Last Friday I received 56 unsolicited emails.
56 in one day. And that’s just the one’s that managed to get through my spam filters (note that when I say unsolicited, for many of them I probably did sign up or get added to their mailing lists at some point in time).
Of those 56 I clicked on 11 and deleted the rest without opening them. I counted this because last week I had a question from someone on my video training series about writing compelling sales emails asking me about what to write in a subject line to make someone want to open it.
It’s a great question – you can write the best sales email you have ever written in your whole life, but if the subject line sucks, it will get deleted before it has a chance to get read. Of the 11 that I chose to read based on their subject line, 7 of them turned out to be spam (or what I consider to be spam – content that has no real relevance to me and what is happening in my world right now). I’m sure a number of those I deleted without opening them would probably have turned out to be more interesting to me than some I actually clicked on. But as the receiver of a lot of unsolicited emails, and someone who is pretty busy, I have to have a system in place that reduces the chance I will waste some of my time on something irrelevant to me.
Which is why the subject line of the emails I receive is so critical to bypass my personal spam filter.
Most senior executives I know have a similar filtering system – done either by them of their EA who acts as their email gatekeeper – and most get way more unsolicited emails than me. This means that if you are sending an email to one of these people to try and get a meeting with them, the subject line of your email is critical to your success rate.
What to write in a subject line to increase its chance of getting opened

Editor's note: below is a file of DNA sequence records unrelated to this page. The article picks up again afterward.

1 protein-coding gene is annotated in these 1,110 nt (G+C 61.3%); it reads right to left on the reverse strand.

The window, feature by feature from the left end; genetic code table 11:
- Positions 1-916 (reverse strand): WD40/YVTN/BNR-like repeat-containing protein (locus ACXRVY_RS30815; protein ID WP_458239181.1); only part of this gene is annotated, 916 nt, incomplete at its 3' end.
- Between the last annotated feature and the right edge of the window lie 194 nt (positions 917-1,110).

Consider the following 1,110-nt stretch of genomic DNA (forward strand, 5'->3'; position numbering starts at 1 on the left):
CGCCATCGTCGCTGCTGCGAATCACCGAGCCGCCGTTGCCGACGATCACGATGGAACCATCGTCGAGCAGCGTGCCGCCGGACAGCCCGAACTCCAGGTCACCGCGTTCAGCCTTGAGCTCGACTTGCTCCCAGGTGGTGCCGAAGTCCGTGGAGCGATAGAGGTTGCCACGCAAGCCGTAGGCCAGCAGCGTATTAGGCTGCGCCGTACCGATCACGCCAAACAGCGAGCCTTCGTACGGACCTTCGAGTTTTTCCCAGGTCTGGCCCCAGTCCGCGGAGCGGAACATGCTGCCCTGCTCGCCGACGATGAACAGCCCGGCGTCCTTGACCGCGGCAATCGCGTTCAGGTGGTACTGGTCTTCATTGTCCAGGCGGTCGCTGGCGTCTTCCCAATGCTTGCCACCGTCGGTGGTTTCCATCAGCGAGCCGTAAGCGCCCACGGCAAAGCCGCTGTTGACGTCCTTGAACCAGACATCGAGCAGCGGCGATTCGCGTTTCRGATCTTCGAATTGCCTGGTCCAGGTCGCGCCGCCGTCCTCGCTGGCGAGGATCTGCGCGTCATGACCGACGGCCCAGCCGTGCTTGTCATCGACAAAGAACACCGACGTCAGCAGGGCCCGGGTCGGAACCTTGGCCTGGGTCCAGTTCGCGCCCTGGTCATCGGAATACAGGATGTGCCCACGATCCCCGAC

Firstly, there needs to be a connection between the subject line and the content. You can’t just write what you think is a great hook to try and get them to open your email, and then when they open the email they find it’s a sales pitch all about you. All that does is ensure they will never open an email from you again.
The subject line has to be something which when the recipient receives it they are immediately thinking ‘that is something that is really important to me right now’. Not just of vague interest, but critical interest. Most email subject lines I receive have literally nothing to do with anything I truly care about. Some are of vague interest and I may click on those, but it all depends on how busy I am, so it’s a risky bet. A few are right in the centre of my world and I always open those.
Let me give you an example.
Let’s imagine there was a real estate agent trying to get a meeting with me to see if I was in the market for selling my house. I have never met them before and they don’t yet know if I want to sell. Here are three potential subject lines:
- Can I help you sell your property in Brisbane?
- How people in Brisbane are maximising profits on the sale of their property.
- Future property price trends by suburb in Brisbane
Subject line 1 is awful and will be deleted along with the emails professing to be able to reverse the ageing process. It is totally self- oriented to the writer, and presumes I want to sell my house and that I want the senders help.
Subject line 2 is less self-oriented but still assumes that I want to sell a property in Brisbane. If I have a vague interest in selling then I may open it – but if I don’t I will likely delete it. As the sender, it’s a risky strategy to take as the subject line has still primarily been written only for those who want to sell their property right now.
Subject line 3 I will click on, regardless of whether I am currently looking to sell my property or not. I am always interested to know how my current property is performing, and I have another need that this taps into – I am currently considering whether we should buy an investment property, but am not sure where or when. I would welcome a meeting with an agent who was genuinely interested in providing me with ideas and insights to help with this.
A closing word of caution about your subject lines
When you’re writing your subject lines, make sure to avoid any language that comes across as self-oriented about what you do, what you want to do, or how you want to help the person you are sending the email to. Make sure the subject line aligns to the content of your email – which should be full of suggested value they are going to take away from a meeting with you.
But remember that with all things sales, this must be genuine. Don’t write click-bait subject lines just to lure buyers in so you can try to sell something to them. That’s a fast track way to get your email into the rubbish bin.
If you’re interested in learning more about how to write compelling sales emails, check out my free video training series where I share what the best of the best B2B sellers do to get meetings with decision makers.